St Hilary of Poitiers

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Bishop of Poitiers. Born in 315, to wealthy pagan parents, Hilary became an orator, married and had a daughter, Afra.

After a long process of study, he became a Christian in 350 and devoted the rest of his life to the Church. In 353 he was chosen as bishop. St Hilary was an outspoken champion of orthodoxy against the Arian heresy. He took part in the Synod of Bitterae in 356 and the council of Selucia in 359. He was exiled to Phrygia under the Emperor Constantius from 356-360. In 364 he successfully refuted the arguments of the Arian Bishop of Milan Auxentius.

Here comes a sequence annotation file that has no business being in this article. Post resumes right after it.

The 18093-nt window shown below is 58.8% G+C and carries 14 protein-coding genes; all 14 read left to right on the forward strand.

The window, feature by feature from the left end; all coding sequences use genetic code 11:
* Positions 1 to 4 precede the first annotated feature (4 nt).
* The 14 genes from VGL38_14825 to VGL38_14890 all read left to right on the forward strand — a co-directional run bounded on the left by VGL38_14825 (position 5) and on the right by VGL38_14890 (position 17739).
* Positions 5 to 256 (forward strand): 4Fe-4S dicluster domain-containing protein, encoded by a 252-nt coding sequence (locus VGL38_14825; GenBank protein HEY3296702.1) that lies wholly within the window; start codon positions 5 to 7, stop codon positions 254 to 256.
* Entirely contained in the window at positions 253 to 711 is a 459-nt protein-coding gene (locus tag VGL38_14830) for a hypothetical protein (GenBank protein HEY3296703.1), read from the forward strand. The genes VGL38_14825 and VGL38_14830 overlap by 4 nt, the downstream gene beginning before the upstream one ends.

St Hilary was described by his contemporaries as gentle, courteous and friendly. His principle writings are De Trinitate - a treatise against the Arian beliefs, De Synodis, and Commentaries on the Psalms and St Matthew's Gospel.

His feast begins the terms for some law courts and universities. Three churches are dedicated to him in England. He was named a Doctor of the Church by Pius IX in 1851.